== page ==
CEO Behavior and Firm Performance
We measure the behavior of 1,114 CEOs in six countries parsing granular CEO diary data through an unsupervised machine learning algorithm. The algorithm uncovers two distinct behavioral types: “leaders” and “managers”. Leaders focus on multi-function, high-level meetings, while managers focus on one-to-one meetings with core functions. Firms with leader CEOs are on average more productive, and this difference arises only after the CEO is hired. The data is consistent with horizontal differentiation of CEO behavioral types, and firm-CEO matching frictions. We estimate that 17% of sample CEOs are mismatched, and that mismatches are associated with significant productivity losses.
This project was funded by Columbia Business School, Harvard Business School and the Kau↵man Foundation. We are grateful to Morten Bennedsen, Robin Burgess, Wouter Dessein, Bob Gibbons, Rebecca Henderson, Ben Hermalin, Paul Ingram, Amit Khandelwal, Nicola Limodio, Michael McMahon, Antoinette Schoar, Daniela Scur, Steve Tadelis and seminar participants at ABD Institute, Bocconi, Cattolica, Chicago, Columbia, Copenhagen Business School, Cornell, the CEPR Economics of Organization Workshop, the CEPR/IZA Labour Economics Symposium, Edinburgh, Harvard Business School, INSEAD, LSE, MIT, Munich, NBER, Oxford, Politecnico di Milano, Princeton, Science Po, SIOE, Sydney, Stanford Management Conference, Tel Aviv, Tokyo, Toronto, Uppsala, and Warwick for useful suggestions. The views expressed herein are those of the authors and do not necessarily reflect the views of the National Bureau of Economic Research.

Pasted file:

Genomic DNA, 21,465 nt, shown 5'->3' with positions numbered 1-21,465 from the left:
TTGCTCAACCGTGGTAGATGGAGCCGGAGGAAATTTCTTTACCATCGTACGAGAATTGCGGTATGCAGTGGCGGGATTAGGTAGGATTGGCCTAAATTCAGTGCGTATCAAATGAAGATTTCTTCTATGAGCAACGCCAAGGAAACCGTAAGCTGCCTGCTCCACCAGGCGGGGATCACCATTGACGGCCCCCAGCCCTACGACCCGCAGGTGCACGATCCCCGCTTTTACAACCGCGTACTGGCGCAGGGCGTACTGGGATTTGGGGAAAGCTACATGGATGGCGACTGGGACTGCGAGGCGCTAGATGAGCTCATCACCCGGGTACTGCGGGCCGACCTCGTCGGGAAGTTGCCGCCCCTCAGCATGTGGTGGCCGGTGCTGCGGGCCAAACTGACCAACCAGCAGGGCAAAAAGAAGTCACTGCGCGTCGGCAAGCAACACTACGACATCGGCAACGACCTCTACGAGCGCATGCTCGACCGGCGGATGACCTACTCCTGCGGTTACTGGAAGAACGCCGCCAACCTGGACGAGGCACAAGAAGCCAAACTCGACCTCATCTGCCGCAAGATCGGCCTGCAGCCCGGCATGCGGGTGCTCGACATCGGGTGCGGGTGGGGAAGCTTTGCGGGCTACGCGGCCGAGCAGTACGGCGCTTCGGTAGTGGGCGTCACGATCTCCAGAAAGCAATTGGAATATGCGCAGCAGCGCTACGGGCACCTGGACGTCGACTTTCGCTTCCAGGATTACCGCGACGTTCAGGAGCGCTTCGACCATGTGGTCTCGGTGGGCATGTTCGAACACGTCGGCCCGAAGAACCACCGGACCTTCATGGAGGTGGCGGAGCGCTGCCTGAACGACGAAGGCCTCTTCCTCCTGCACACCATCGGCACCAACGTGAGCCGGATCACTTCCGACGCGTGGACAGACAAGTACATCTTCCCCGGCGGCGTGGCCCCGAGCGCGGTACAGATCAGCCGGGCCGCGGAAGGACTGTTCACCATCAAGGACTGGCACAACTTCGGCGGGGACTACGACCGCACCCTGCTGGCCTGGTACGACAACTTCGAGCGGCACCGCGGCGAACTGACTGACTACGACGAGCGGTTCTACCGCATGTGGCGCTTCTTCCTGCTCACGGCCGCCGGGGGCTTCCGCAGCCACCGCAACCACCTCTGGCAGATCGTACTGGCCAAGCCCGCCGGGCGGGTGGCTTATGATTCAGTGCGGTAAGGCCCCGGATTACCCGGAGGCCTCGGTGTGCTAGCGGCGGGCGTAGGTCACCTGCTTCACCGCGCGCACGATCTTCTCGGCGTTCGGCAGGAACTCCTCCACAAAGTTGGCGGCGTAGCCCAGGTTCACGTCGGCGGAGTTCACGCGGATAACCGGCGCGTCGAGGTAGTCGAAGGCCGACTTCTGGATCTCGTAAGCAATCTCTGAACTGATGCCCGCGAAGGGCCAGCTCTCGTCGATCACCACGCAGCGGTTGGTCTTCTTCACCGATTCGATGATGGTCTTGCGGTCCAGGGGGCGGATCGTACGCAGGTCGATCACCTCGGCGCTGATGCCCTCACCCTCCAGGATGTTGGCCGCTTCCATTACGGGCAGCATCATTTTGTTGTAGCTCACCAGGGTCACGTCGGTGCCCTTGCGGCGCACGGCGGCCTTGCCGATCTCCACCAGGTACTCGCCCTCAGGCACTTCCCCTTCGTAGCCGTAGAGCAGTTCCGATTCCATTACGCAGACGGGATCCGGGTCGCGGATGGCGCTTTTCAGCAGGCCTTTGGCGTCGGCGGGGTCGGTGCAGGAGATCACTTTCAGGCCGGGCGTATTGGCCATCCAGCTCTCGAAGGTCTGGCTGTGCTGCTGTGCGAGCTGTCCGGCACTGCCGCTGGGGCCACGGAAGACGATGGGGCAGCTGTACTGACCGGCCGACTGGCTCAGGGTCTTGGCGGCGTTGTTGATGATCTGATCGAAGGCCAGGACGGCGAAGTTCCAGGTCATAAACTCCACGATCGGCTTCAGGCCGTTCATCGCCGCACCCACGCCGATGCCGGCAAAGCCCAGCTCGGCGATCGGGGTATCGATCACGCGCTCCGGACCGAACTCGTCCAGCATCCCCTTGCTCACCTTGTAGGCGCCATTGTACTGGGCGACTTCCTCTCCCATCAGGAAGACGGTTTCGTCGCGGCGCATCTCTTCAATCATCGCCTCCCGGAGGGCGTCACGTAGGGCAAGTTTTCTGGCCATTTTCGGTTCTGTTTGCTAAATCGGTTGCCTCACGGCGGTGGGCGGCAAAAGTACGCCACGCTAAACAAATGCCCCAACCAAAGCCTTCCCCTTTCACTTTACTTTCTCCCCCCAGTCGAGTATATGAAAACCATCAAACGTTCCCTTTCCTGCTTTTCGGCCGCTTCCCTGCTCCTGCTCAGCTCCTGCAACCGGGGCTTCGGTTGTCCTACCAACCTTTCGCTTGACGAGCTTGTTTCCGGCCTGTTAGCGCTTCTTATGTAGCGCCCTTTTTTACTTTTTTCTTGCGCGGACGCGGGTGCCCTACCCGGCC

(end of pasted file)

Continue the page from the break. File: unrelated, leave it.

Oriana Bandiera & Andrea Prat & Stephen Hansen & Raffaella Sadun, 2020. "CEO Behavior and Firm Performance," Journal of Political Economy, vol 128(4), pages 1325-1369.